We are going to be looking at the structure and function of skeletal muscles from two perspectives:
Skeletal muscles are a type of muscle that interacts with your skeleton in order to allow for movement, and are the most common type of muscle in your body.
To look at how skeletal muscles work with the skeletal system, use the biceps and triceps as an example:
These are the muscles found in our upper arm. The portion colored red is the actual muscle tissue, and the portion colored blue is our tendons.
Tendons are what connect muscle to bone, or to other muscles. They work to stabilize joints and are made of a dense connective tissue. Tendons are what actually connect our muscle to our bone at the origin and insertion.
The origin is the end of a muscle that attaches to a stable bone. If you use the diagram above as an example, the stable bone in this case is the scapula, and the origin is where the bicep is attached. The insertion, then, is the movable end of the muscle that attaches to a bone.
If we are using the bicep and tricep as our example, where does the insertion attach? To answer this, you simply have to think of what moves when you flex your bicep. It is pulling on your forearm. Since it is the bones in your forearm that move, this is the insertion.
Keep in mind that the biceps and triceps are an example of skeletal muscles working in pairs. They work antagonistically of each other. Later on, you will look at this in more depth, but for now it is important to note that some skeletal muscles work in groups this way.
We're going to talk a little bit more about the structure of skeletal muscles themselves.
Continuing to use the bicep as an example, let's look at the inside of the muscle. The covering of our bicep muscle is called the outer sheath. Within that, we have bundles of fibers. Within those fibers, we have something called myofibrils. Myofibrils, which are long chains of contractile proteins called myofilaments, contain a sarcomere. The sarcomere is the basic unit of muscle contraction.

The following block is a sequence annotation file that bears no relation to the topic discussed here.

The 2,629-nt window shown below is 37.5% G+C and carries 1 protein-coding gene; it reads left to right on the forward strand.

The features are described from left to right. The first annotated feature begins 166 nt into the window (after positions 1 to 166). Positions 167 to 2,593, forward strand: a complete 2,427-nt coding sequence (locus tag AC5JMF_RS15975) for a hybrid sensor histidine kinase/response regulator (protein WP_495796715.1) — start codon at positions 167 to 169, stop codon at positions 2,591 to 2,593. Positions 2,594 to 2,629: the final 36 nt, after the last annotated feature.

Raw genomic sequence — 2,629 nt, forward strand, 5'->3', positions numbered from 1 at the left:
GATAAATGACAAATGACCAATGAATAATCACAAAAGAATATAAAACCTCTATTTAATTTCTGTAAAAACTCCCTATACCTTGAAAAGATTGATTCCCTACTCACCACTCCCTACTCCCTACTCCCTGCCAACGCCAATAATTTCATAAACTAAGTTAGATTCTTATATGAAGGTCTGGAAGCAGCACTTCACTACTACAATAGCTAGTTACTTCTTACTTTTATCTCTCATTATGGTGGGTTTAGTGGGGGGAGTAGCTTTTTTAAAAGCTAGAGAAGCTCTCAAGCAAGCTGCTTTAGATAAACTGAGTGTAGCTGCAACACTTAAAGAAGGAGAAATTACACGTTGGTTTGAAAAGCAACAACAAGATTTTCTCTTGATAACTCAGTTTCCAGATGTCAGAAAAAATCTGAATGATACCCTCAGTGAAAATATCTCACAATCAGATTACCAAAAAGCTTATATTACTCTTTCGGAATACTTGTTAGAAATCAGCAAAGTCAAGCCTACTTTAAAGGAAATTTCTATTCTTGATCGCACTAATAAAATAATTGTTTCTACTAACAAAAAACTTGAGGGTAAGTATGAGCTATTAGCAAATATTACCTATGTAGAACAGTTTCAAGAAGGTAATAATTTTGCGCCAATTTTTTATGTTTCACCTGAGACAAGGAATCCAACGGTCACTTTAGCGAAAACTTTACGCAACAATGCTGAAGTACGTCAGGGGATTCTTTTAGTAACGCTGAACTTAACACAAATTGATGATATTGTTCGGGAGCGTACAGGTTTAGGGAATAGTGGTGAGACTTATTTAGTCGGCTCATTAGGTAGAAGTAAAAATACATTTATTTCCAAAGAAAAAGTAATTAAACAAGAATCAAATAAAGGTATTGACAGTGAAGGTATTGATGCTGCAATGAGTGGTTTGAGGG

Muscle and bone interact to allow movement. The end of a muscle attached to a stable bone is called the origin. The other end attaches to a bone that moves, and is called the insertion. Tendons are what connect the muscle to the bone. Muscles can work antagonistically in pairs to create movement. The muscle itself is covered by the outer sheath. Within this are bundles of fibers, which contain myofibrils, and myofibrils contain sarcomere, the basic unit of muscle contraction.
Keep up the learning and have a great day!
Source: THIS WORK IS ADAPTED FROM SOPHIA AUTHOR AMANDA SODERLIND
a tendon that fixates the muscle to the bone; highly moveable end of muscle that performs most of the work as a muscle contracts
long chains of contractile proteins called myofilaments that are located within muscle cells (myocytes)
a tendon that fixates the muscle to the bone; stationary end of the muscle that performs little to no movement
a form of muscle that contains very long, striated, multinucleated cells; skeletal muscles are the largest form of muscles in the body and attached to the skeleton; these are used for the movement of our bones, generate heat and protect deeper internal organs; skeletal muscles are also the most abundant type of muscle found in the human body